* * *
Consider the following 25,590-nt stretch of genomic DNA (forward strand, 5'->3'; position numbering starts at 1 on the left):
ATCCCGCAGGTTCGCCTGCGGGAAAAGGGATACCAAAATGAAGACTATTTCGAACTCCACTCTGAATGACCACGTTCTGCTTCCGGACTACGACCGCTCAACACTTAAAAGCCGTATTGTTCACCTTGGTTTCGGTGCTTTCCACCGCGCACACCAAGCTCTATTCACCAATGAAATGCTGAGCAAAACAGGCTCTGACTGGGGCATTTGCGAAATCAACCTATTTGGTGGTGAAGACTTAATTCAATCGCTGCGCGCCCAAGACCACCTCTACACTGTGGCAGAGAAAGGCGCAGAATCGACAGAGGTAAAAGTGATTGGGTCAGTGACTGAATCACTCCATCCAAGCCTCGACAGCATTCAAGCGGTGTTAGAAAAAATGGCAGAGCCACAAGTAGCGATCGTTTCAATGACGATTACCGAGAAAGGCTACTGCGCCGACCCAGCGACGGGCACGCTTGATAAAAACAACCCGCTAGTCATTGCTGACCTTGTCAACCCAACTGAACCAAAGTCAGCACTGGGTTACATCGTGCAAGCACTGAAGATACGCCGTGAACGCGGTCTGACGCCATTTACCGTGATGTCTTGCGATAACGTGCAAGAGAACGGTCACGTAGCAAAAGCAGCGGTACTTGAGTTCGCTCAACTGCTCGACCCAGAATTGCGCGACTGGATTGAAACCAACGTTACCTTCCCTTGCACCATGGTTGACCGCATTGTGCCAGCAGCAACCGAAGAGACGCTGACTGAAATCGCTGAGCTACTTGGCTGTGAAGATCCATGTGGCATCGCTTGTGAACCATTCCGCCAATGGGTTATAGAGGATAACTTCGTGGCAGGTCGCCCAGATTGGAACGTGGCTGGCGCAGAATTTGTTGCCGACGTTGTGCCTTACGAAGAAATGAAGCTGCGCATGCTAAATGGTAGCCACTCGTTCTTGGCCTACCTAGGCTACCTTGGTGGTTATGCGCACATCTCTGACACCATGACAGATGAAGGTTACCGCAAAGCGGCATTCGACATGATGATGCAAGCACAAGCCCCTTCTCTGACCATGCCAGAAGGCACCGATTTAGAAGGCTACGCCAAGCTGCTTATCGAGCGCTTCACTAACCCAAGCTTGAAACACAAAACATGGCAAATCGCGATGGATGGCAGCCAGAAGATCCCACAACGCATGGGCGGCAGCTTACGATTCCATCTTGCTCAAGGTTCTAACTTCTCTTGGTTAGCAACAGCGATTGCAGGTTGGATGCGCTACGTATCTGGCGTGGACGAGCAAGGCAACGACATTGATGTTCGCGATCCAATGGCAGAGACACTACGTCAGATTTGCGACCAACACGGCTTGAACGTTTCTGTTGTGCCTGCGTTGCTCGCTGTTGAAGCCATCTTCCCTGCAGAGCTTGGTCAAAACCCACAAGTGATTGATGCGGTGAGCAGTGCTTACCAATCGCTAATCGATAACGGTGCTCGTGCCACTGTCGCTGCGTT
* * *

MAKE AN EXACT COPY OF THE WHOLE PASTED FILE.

Consider the following 25,590-nt stretch of genomic DNA (forward strand, 5'->3'; position numbering starts at 1 on the left):
ATCCCGCAGGTTCGCCTGCGGGAAAAGGGATACCAAAATGAAGACTATTTCGAACTCCACTCTGAATGACCACGTTCTGCTTCCGGACTACGACCGCTCAACACTTAAAAGCCGTATTGTTCACCTTGGTTTCGGTGCTTTCCACCGCGCACACCAAGCTCTATTCACCAATGAAATGCTGAGCAAAACAGGCTCTGACTGGGGCATTTGCGAAATCAACCTATTTGGTGGTGAAGACTTAATTCAATCGCTGCGCGCCCAAGACCACCTCTACACTGTGGCAGAGAAAGGCGCAGAATCGACAGAGGTAAAAGTGATTGGGTCAGTGACTGAATCACTCCATCCAAGCCTCGACAGCATTCAAGCGGTGTTAGAAAAAATGGCAGAGCCACAAGTAGCGATCGTTTCAATGACGATTACCGAGAAAGGCTACTGCGCCGACCCAGCGACGGGCACGCTTGATAAAAACAACCCGCTAGTCATTGCTGACCTTGTCAACCCAACTGAACCAAAGTCAGCACTGGGTTACATCGTGCAAGCACTGAAGATACGCCGTGAACGCGGTCTGACGCCATTTACCGTGATGTCTTGCGATAACGTGCAAGAGAACGGTCACGTAGCAAAAGCAGCGGTACTTGAGTTCGCTCAACTGCTCGACCCAGAATTGCGCGACTGGATTGAAACCAACGTTACCTTCCCTTGCACCATGGTTGACCGCATTGTGCCAGCAGCAACCGAAGAGACGCTGACTGAAATCGCTGAGCTACTTGGCTGTGAAGATCCATGTGGCATCGCTTGTGAACCATTCCGCCAATGGGTTATAGAGGATAACTTCGTGGCAGGTCGCCCAGATTGGAACGTGGCTGGCGCAGAATTTGTTGCCGACGTTGTGCCTTACGAAGAAATGAAGCTGCGCATGCTAAATGGTAGCCACTCGTTCTTGGCCTACCTAGGCTACCTTGGTGGTTATGCGCACATCTCTGACACCATGACAGATGAAGGTTACCGCAAAGCGGCATTCGACATGATGATGCAAGCACAAGCCCCTTCTCTGACCATGCCAGAAGGCACCGATTTAGAAGGCTACGCCAAGCTGCTTATCGAGCGCTTCACTAACCCAAGCTTGAAACACAAAACATGGCAAATCGCGATGGATGGCAGCCAGAAGATCCCACAACGCATGGGCGGCAGCTTACGATTCCATCTTGCTCAAGGTTCTAACTTCTCTTGGTTAGCAACAGCGATTGCAGGTTGGATGCGCTACGTATCTGGCGTGGACGAGCAAGGCAACGACATTGATGTTCGCGATCCAATGGCAGAGACACTACGTCAGATTTGCGACCAACACGGCTTGAACGTTTCTGTTGTGCCTGCGTTGCTCGCTGTTGAAGCCATCTTCCCTGCAGAGCTTGGTCAAAACCCACAAGTGATTGATGCGGTGAGCAGTGCTTACCAATCGCTAATCGATAACGGTGCTCGTGCCACTGTCGCTGCGTT